The transbay buses cost $2.25 one way, and you can’t get a transfer. You can buy books of tickets that really cut the price down; a packet of ten transbay bus tickets costs $18.00, making it $1.80 each instead of $2.25. There are a bunch of places you can buy these, but I usually get them at the Transbay Bus Terminal, during regular business hours. There are also various passes available. A monthly bus pass costs $45, but it goes up to $80 if you want to use it on transbay buses. You can also buy a “BART Plus” ticket at the downtown BART stations; they start at $28, and give you free passage on just about all above-ground public transportation. They only last two weeks, but on the other hand nobody looks at them closely enough to note anything except the month.

    Where does BART stop? BART stops all over both sides of the bay. Here’s a list of all their stops:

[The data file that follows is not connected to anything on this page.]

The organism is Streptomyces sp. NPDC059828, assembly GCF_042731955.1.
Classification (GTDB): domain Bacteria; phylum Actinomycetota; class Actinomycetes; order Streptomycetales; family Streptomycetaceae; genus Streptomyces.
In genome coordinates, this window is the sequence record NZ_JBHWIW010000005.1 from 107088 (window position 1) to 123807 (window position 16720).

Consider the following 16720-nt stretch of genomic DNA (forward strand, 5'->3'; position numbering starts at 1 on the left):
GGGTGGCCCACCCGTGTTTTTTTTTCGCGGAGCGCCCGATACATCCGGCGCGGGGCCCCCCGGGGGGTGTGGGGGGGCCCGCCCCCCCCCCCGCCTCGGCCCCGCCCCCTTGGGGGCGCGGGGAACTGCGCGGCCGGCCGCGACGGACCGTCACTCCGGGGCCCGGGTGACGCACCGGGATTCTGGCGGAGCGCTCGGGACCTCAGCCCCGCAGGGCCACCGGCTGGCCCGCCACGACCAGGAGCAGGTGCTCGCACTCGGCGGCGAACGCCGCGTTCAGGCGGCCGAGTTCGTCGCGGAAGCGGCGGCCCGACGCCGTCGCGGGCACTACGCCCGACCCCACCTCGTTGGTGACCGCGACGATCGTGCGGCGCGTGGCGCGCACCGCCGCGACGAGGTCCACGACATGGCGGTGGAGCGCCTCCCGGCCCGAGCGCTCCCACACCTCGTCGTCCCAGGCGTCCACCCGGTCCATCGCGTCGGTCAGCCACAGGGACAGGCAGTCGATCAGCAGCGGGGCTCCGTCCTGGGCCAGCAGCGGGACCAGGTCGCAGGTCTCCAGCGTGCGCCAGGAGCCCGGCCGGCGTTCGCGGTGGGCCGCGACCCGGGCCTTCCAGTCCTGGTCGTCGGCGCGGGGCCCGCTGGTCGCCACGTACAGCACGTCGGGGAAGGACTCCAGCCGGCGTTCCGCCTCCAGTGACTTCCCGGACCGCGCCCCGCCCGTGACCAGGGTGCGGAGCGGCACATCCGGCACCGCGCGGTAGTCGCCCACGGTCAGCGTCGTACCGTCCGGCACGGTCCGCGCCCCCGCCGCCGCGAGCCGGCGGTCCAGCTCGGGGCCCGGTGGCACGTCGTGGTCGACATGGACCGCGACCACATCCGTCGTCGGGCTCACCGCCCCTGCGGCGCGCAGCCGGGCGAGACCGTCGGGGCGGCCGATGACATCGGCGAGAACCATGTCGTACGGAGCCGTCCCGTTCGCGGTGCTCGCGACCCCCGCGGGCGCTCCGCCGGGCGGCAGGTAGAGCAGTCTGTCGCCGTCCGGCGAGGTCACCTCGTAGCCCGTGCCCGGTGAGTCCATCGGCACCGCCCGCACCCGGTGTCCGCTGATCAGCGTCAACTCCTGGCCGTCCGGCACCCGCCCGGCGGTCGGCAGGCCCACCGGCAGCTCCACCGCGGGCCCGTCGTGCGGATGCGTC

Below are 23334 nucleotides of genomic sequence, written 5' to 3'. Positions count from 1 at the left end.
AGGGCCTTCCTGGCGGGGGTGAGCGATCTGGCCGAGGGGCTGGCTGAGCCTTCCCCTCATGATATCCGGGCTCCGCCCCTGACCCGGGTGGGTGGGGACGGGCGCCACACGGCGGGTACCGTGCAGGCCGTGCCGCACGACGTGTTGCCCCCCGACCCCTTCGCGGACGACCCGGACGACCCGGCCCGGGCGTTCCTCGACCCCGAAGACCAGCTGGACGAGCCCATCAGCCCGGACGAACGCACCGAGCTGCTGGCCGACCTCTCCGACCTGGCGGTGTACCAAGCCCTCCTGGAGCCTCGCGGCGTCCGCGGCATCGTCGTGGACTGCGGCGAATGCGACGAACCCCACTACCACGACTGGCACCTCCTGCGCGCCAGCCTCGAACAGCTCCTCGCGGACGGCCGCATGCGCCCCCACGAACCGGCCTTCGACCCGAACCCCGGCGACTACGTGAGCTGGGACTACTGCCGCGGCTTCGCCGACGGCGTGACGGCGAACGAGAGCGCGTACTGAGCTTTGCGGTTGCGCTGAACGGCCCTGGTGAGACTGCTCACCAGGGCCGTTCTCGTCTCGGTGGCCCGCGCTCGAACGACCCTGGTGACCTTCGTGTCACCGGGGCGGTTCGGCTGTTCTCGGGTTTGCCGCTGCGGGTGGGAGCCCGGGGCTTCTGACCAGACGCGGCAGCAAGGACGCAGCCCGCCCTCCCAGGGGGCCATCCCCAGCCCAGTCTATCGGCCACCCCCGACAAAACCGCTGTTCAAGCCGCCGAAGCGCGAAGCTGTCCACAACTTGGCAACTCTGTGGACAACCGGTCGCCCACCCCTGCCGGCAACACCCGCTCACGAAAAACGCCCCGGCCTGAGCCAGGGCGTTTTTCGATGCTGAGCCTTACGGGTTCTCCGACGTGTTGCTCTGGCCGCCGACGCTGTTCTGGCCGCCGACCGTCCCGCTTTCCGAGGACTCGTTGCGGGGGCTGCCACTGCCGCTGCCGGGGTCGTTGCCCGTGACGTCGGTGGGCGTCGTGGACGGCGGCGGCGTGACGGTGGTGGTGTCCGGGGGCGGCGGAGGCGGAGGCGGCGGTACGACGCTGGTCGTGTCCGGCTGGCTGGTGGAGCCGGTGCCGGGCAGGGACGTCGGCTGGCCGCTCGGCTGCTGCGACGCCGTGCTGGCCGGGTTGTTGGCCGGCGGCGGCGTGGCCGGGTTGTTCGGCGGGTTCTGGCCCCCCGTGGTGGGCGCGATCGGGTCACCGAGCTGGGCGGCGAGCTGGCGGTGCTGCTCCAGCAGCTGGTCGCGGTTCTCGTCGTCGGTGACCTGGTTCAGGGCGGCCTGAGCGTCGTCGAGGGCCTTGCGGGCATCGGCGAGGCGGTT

Richmond-DalyCity/Colma (the red line): Richmond, El Cerrito Del Norte, El Cerrito Plaza, North Berkeley, Downtown Berkeley, Ashby, MacArthur, 19th St. Oakland, 12th St. Oakland/City Center, West Oakland, Embarcardero, Montgomery St., Powell St., Civic Center, 16th St. Mission, 24th St. Mission, Glen Park, Balboa Park, Daly City, Colma. (Only goes to Colma during rush hour, hence the slash in the title.)
    Richmond-Fremont line (the orange line): Richmond, El Cerrito Del Norte, El Cerrito Plaza, North Berkeley, Downtown Berkeley, Ashby, MacArthur, 19th St. Oakland, 12th St. Oakland/City Center, Fruitvale, Coliseum/Oakland Airport, San Leandro, Bay Fair, Hayward, South Hayward, Union City, Fremont, and soon Irvington and Warm Springs but they’re still under construction.